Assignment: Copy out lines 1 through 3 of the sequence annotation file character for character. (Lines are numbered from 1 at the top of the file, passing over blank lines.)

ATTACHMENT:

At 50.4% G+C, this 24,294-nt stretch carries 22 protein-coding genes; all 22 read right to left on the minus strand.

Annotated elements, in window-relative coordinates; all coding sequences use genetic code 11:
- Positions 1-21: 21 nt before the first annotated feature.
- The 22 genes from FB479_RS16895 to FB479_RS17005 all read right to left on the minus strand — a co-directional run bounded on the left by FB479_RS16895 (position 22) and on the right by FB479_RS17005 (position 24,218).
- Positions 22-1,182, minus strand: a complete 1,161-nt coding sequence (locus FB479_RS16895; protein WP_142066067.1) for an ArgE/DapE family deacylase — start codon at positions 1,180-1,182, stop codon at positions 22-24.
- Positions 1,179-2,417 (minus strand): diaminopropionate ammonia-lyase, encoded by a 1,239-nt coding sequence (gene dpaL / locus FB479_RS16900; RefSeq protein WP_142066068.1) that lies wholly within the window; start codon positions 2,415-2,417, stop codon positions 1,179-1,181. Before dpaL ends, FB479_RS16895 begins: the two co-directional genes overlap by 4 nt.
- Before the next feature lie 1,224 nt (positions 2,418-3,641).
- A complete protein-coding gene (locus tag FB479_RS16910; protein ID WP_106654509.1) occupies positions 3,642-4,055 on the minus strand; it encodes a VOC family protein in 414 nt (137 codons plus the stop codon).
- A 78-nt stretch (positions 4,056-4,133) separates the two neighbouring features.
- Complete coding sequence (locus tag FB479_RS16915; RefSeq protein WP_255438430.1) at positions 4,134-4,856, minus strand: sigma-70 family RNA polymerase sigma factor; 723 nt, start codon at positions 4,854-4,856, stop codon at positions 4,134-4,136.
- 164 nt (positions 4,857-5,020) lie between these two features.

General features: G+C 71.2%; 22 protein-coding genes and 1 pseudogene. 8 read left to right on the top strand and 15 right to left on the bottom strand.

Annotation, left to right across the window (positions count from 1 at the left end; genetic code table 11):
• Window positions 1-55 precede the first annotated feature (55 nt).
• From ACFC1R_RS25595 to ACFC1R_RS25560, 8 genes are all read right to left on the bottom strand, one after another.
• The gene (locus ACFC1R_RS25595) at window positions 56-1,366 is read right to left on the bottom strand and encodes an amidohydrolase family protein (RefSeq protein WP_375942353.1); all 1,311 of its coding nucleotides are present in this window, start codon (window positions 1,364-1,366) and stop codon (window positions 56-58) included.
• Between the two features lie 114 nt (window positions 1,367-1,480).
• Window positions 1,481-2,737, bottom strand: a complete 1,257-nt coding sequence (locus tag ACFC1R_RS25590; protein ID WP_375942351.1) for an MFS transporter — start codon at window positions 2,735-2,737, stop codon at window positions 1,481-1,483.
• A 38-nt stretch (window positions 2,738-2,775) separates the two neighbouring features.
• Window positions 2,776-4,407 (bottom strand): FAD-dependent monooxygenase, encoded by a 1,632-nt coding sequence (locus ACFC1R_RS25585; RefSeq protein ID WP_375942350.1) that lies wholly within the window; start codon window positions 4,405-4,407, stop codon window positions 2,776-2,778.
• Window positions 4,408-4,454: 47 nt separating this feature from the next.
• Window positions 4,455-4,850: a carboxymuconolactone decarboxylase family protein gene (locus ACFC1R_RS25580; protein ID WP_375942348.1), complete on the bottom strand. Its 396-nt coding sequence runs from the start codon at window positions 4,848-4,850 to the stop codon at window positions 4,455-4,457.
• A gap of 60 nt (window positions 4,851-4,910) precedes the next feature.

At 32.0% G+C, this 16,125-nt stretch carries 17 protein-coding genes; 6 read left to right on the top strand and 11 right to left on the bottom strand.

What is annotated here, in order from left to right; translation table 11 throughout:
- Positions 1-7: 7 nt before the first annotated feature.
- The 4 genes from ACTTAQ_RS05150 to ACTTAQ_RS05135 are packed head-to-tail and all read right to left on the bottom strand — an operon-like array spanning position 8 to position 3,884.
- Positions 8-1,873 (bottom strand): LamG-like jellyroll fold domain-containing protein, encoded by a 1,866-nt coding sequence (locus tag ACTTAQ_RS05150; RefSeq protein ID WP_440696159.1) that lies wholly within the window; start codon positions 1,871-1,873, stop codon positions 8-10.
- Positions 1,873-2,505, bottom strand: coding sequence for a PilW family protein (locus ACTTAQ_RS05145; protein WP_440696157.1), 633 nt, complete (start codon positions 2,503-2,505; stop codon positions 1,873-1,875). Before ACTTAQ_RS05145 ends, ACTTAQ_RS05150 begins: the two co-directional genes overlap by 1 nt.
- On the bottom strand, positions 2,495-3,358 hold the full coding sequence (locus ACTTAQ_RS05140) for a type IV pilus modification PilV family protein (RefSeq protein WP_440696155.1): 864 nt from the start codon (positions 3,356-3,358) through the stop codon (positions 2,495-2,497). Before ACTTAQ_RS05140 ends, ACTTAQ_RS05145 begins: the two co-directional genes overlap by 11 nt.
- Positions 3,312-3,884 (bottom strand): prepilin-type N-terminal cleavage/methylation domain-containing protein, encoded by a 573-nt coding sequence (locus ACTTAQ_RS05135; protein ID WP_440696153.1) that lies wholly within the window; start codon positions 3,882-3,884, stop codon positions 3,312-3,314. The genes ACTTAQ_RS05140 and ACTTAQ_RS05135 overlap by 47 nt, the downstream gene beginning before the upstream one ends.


At 50.4% G+C, this 24,294-nt stretch carries 22 protein-coding genes; all 22 read right to left on the minus strand.

Annotated elements, in window-relative coordinates; all coding sequences use genetic code 11:
- Positions 1-21: 21 nt before the first annotated feature.